Enter Jeanie Knigin—celebrating her 40th year as a financial advisor, serving mostly women. A First Vice President, Financial Planning Specialist, and Senior Investment Management Specialist at Morgan Stanley, she boasts an impressive roster of clients, ranging from couples, divorced or widowed women, to Park Avenue grand dames. One thing is apparent upon meeting Jeanie: With 40 years of sometimes-turbulent markets under her belt, she has helped her clients survive countless market cycles, a track record few robo advisors can claim.
Joining the business when there were few women in it, Jeanie’s not afraid to counsel clients to stay in cash when it makes sense to do so, nor will she push them to invest if they are not comfortable doing it. (Full disclosure: when she and I met over drinks, and I shared my fear about losing assets during a vulnerable time, her response was, “Then you shouldn’t invest until you’re more comfortable.”) She’s about helping you define your goals and developing a path to achieving them. She doesn’t promise there won’t be bumps along the way—no reputable investment advisor would—but she’ll be there to hold your hand, take your call, and help you weather the storm should volatility rear its head.
If getting your financial life on track is among your New Year’s resolutions, you can contact Jeanie here.
Can you point to one event that triggered your interest in your career?
When my sister and I were children our mother gave us stock certificates as presents. Our father was career Navy so it was usually only 1 share of a particular company. One day when I was about 12-13 years old mother showed me how to read the stock tables and I realized I had accumulated $200+ which I thought was more money than existed in the world. I turned to her that day and announced this is what I wanted to do for the rest of my life.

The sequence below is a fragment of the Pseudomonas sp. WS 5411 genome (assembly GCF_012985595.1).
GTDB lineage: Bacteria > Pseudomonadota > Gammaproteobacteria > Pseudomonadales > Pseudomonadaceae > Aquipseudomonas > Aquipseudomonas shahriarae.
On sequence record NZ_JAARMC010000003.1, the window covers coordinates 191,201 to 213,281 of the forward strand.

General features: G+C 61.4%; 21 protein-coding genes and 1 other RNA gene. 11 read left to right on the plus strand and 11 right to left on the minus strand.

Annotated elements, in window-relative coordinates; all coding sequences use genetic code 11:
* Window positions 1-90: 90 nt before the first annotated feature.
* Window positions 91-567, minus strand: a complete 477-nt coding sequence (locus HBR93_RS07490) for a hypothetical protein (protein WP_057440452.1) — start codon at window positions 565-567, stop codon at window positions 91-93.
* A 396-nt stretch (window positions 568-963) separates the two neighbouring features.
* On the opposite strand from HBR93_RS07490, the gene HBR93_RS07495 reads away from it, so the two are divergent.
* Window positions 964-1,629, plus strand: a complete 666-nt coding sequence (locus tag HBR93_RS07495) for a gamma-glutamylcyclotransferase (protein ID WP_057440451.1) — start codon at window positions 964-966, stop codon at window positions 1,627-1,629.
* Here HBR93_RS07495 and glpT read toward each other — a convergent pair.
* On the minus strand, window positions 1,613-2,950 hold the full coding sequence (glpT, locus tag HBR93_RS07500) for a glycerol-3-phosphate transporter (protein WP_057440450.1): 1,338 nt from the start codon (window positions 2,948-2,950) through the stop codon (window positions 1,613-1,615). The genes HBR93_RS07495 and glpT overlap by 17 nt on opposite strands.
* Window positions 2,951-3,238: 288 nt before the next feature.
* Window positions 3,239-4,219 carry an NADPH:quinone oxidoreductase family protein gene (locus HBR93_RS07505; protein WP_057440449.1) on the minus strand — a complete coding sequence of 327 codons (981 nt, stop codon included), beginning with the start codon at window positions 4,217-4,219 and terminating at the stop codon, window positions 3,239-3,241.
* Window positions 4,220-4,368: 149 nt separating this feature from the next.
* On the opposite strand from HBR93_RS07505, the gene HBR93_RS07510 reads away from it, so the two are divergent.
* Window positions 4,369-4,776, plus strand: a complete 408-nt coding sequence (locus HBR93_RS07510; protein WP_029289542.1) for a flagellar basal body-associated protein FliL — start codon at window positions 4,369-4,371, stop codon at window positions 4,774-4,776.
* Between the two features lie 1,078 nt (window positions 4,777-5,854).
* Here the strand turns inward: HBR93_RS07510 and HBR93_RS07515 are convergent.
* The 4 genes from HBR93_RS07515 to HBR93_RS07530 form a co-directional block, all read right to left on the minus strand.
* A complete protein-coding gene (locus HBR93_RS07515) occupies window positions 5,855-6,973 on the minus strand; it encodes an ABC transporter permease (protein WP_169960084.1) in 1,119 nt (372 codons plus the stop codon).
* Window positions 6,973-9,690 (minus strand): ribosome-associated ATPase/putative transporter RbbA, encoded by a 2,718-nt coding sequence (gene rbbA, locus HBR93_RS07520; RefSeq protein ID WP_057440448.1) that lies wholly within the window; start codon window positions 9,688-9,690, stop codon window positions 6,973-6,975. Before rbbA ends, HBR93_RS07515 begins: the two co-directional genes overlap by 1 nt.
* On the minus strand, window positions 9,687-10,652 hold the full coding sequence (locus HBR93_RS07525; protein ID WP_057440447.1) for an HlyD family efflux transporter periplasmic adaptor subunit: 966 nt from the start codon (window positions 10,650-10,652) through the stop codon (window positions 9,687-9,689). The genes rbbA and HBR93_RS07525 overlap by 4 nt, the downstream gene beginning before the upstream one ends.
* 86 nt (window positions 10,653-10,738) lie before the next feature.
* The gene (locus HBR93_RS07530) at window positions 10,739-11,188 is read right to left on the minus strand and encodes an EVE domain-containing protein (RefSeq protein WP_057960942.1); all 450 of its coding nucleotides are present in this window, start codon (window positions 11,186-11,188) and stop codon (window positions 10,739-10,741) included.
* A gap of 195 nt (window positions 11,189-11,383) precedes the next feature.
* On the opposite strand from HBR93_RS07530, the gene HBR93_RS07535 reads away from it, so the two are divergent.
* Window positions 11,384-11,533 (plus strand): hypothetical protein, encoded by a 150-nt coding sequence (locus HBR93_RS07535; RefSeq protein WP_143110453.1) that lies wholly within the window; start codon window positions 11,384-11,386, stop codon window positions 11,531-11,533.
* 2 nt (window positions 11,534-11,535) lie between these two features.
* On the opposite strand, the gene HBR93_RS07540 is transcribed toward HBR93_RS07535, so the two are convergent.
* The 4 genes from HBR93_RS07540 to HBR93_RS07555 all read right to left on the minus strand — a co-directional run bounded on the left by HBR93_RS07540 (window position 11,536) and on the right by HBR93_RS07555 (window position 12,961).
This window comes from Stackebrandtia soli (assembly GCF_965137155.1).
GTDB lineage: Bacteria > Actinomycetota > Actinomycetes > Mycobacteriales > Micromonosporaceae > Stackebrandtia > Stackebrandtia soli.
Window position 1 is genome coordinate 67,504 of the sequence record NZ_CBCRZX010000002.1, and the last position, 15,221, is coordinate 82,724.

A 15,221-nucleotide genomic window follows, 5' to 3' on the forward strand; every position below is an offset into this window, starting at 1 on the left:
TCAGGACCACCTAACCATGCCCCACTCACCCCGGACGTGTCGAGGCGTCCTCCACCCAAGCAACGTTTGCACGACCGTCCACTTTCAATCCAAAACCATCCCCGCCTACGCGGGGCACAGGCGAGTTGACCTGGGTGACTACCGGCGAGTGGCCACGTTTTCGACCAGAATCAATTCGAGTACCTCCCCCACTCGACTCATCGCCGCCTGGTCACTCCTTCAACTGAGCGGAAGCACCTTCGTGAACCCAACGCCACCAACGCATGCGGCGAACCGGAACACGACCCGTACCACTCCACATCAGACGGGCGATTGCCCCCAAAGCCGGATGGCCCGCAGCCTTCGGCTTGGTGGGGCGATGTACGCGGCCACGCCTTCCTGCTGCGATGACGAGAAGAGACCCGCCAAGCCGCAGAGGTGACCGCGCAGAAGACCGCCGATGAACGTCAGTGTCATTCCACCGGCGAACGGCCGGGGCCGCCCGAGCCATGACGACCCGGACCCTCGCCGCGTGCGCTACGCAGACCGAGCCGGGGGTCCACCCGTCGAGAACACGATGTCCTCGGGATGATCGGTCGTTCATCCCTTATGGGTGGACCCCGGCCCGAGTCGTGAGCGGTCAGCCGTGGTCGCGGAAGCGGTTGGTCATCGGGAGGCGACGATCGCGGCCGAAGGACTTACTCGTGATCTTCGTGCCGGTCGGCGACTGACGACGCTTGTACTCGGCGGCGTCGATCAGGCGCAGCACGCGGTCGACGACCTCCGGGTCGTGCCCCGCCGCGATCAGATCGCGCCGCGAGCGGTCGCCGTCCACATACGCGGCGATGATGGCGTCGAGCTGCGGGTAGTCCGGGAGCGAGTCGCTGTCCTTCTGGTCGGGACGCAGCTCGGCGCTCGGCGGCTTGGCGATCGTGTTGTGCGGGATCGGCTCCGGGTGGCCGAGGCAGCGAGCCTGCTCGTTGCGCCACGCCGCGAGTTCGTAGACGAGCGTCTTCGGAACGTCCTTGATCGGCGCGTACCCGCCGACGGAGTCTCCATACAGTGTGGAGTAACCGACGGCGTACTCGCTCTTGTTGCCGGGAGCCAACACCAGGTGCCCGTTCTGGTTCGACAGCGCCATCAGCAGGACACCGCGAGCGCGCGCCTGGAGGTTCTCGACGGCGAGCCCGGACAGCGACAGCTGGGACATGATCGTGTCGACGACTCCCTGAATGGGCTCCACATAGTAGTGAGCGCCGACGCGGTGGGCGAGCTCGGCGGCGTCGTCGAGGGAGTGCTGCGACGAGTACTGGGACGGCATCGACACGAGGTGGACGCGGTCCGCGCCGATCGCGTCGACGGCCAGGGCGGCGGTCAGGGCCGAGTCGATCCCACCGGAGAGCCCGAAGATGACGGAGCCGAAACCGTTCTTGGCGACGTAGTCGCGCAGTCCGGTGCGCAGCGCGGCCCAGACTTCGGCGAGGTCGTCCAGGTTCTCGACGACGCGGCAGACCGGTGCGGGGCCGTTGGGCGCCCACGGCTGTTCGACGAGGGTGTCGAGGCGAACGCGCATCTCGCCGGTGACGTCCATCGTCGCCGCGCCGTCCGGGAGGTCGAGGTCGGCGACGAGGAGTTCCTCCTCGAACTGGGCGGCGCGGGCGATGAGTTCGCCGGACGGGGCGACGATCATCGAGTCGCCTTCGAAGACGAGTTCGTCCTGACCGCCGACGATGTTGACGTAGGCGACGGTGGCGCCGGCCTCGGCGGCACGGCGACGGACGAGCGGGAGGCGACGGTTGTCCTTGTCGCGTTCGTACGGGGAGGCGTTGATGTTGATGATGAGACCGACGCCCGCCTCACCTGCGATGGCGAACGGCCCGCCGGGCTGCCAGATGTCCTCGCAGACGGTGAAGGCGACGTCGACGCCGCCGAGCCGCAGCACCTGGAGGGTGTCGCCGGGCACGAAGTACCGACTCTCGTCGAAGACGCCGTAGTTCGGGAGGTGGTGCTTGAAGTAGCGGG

What about this career choice did you find most appealing?
I think the most appealing thing about this career choice is the ability to help people. I keep on my wall at work a quote from Bertha Von Suttner (first woman to win the Nobel Peace Prize), “After the verb ‘to love,’ ‘to help is the most beautiful verb in the world.”
What steps did you take to begin your education or training?
My undergraduate degree was in Economics and I then obtained an MBA in Finance and Investments. Along the way I have also obtained my CFP, CRPC (Chartered Retirement Planning Counselor) and am currently working on my CDFA (Certified Divorce Financial Analyst).
Along the way, were people encouraging or discouraging?
I don’t remember that either way.
Did you ever doubt your decision and attempt a career change?
At one point I decided to go into management which was a mistake. I enjoy working with individual clients and helping them map out their financial futures.
When did your career reach a tipping point?
I do not believe it has reached a tipping point.
Can you describe a challenge you had to overcome?
I believe the biggest challenge we all face is internal which is why I keep quotes all over my walls both at work and at home. My favorite woman is Eleanor Roosevelt and I have a lot of quotes from her. My top three are:
“Do one thing every day that scares you.”
“No one can make you feel inferior without your consent.”
“The future belongs to those who believe in the beauty of their dreams.”
What single skill has proven to be most useful?
I try to be an active listener. This means focusing on what the other person is saying.
What accomplishment are you most proud of?
I am proud of the help I have been to others.
Any advice for others entering your profession?
Follow the golden rule. Do unto others as you would have them do unto you.
First Ladies often wield power behind the throne. After Nancy Reagan’s death, stories abounded about the influence she had during her husband Ronald Reagan’s presidency. All the Way, Robert Schenkkan’s Tony Award-winning drama about Lyndon Johnson’s fight to pass the Civil Rights Act of 1964, places another First Lady in the spotlight. Susan Rome, familiar to fans of The Wire as DA Ilene Nathan, will make her Arena Stage debut playing Lady Bird Johnson. The production, which will run from April 1 through May 18, will be directed by Kyle Donnelly.